EXR

EXR

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As soon as I acquired my first camera with multiple settings – I think it was “I” and “T” for Instant and Time – I followed the practice of setting it wrong, and then changing my mind and correcting it, and then going through the cycle again several times. Increasing numbers of controls and possible settings multiplied the chances for folly, and I am proud to say I took advantage of every opportunity.

I held little contests with myself, starting with a cold, dead camera and running against a time clock. I started it up and then made every possible adjustment in every possible combination until I either completed the exercise or the battery exploded. So far my best time was 14 minutes and if the manufacturer had not brought out the Mark II model just then and distracted me, I believe I could have broken the 13-minute mark.. Someone said you could also take pictures with cameras but I find it hard to believe – I mean, when would you find the time?

All this to introduce my experience of fiddling with the little old Fujifilm X-10. While this Fujifilm camera does not have the X-Trans sensor of the more sophisticated models, it does have an EXR command for its Bayer-type sensor. It would appear that this is a sort of super-automatic program that analyses the scene for more than just exposure and sets the camera accordingly. It seems to know when a macro setting is needed or some extension to the dynamic range. I find this amazing, as I rarely know these things myself.

However it works, it works. I got some of the best social pictures of my life at a restaurant – just family stuff – but as good as anything I’ve done deliberately with far bigger equipment and far more trouble. It is a sure encouragement to leave it on the EXR setting for the future and only shift it off when a deliberate technical reason presents itself.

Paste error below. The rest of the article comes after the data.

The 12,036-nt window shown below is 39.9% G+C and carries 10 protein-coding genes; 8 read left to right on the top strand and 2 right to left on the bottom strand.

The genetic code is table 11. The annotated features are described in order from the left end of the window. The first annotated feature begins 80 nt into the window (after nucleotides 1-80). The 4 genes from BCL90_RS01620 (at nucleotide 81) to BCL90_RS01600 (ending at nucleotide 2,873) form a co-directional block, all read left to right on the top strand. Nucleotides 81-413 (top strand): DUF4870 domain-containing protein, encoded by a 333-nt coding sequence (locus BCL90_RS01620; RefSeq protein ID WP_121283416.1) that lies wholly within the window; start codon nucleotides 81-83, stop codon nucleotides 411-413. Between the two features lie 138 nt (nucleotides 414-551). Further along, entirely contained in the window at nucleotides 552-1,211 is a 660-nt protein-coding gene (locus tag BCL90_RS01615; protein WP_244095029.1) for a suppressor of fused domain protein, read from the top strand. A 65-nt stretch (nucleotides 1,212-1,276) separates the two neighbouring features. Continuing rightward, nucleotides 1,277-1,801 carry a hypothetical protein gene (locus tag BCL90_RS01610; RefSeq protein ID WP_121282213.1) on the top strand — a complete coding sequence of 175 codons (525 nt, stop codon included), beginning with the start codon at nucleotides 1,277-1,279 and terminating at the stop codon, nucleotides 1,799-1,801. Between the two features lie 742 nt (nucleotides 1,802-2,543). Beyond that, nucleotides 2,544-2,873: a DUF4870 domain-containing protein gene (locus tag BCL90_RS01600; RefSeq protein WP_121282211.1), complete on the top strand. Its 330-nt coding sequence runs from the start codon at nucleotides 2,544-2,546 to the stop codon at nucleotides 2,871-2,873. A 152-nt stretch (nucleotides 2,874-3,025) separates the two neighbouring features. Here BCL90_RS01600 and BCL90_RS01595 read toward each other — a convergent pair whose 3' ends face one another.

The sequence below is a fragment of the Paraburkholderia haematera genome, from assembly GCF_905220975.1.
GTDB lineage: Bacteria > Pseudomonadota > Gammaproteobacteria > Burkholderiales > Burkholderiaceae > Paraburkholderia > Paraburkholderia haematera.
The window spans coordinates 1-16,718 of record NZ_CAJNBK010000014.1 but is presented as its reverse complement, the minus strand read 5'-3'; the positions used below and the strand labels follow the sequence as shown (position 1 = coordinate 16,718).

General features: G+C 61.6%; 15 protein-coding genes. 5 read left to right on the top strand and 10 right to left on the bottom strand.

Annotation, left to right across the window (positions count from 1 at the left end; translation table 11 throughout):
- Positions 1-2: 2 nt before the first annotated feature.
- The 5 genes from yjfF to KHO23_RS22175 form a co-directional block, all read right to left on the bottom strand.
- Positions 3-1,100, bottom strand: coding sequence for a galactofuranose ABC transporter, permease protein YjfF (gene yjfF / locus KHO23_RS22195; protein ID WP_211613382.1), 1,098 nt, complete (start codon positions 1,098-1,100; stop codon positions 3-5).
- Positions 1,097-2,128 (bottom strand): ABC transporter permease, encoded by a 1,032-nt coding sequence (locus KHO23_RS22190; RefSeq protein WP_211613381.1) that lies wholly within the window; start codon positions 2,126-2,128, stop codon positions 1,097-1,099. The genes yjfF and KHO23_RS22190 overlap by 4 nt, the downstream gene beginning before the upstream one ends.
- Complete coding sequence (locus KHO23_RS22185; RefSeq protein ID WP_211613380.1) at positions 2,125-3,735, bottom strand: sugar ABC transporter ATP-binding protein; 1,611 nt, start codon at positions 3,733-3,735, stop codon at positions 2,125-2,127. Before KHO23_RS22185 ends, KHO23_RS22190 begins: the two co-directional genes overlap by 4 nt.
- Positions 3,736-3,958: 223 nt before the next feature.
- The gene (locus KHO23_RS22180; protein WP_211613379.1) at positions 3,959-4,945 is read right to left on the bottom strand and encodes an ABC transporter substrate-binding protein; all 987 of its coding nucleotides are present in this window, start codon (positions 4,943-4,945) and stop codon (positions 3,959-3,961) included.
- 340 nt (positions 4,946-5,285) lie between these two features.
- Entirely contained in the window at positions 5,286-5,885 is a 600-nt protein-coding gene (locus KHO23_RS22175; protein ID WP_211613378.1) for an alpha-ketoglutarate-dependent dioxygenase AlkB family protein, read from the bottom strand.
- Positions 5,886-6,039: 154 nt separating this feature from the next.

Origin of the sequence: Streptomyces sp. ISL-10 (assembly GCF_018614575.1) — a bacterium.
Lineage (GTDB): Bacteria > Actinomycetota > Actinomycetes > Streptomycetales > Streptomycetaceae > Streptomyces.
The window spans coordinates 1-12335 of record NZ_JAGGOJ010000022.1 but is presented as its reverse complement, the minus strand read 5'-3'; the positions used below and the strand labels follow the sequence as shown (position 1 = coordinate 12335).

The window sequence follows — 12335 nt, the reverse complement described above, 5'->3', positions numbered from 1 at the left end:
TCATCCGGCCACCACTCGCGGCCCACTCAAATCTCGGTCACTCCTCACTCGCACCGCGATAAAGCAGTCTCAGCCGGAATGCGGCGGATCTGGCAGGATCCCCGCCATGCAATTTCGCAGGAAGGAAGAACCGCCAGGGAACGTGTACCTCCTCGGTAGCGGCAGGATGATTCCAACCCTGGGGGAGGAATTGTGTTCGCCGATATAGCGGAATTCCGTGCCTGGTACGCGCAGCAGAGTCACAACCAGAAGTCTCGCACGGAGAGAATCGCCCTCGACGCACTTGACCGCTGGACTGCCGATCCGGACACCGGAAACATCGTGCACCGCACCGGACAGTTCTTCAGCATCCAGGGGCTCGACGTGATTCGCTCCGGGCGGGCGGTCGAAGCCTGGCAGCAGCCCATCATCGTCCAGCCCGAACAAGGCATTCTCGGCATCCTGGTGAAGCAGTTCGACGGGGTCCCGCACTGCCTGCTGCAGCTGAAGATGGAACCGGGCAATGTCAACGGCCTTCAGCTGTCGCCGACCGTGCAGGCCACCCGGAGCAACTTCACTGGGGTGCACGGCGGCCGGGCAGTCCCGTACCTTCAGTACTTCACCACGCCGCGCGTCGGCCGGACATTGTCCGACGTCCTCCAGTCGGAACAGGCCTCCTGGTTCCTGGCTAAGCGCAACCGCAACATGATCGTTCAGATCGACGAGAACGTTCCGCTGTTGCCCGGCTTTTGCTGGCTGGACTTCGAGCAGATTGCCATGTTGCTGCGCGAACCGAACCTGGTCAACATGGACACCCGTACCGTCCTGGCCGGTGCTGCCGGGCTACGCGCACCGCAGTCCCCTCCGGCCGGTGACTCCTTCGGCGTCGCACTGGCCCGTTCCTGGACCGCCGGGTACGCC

Note for other camera users: I suspect this sort of thing lurks in many modern compact or mirror-less cameras – dig out your camera’s instruction booklet and see what the automatic setting will deliver. You could pleasantly surprised. Great images sometimes do not need extensive dial twiddling.

As an aside, you may be forgiven, as I was, for not knowing what the acronym EXR means. Camera makers label things on their products with more abbreviations than a NATO operations report. You need to soak in the instruction manual before you venture into some of the menu spaces. Avoid the one that says CCFH as this means the camera catches fire in your hands.

Note also that the EXR, Auto, or whatever you have is perfect for handing a camera to a member of the party who then takes your picture as part of the group. If you can set the focal length to give enough air about the subject you can post-process the image flat  even if they always take their shots with a list to port. Be aware that they may alter this auto setting – jump on them if they do.

It is somewhat of a nervous time – handing over a camera to a stranger. There have been numerous stories about doing this in dodgy parts of the world and seeing the helpful stranger vanish into the crowd while their confederates block your pursuit. If this also describes your family holiday lunches keep the photo gear attached to you via a wrist strap and have a sharp fork handy.

If you are handed a camera by someone to do them a favour, exercise all your skill. You’ll never see the result, but they will recognise your professionalism as you take the time to pose them and shoot multiples. Their camera may or may not be set at a suitable exposure – don’t try to determine this…just let the auto-focus do what it will and hope for the best. Don’t – whatever you do – alter the exposure settings to make it better. You may destroy their entire artistic look.

And finally a restaurant tale. Many years ago I took my surgery staff out for a smorgasbord dinner at Miss Maud’s. For some reason I had a Voigtländer camera with a 35mm lens on it and one of the dear old Metz 45-Cl1 flashes attached. I posed the staff and family at one of the tables to get a record picture…and when I was finished another diner came up, tapped me on the shoulder, and told me to come and take a picture of his table. So I did. Group, couples, and a couple of singles. I took his details and told hm the proofs would be in the post.

So they were – I used to do all my own processing so the proof sheets went out next day. I mailed them off to him with a cover note on surgery letterhead and said I’d be pleased to print up any that he fancied.

Never heard back…

 

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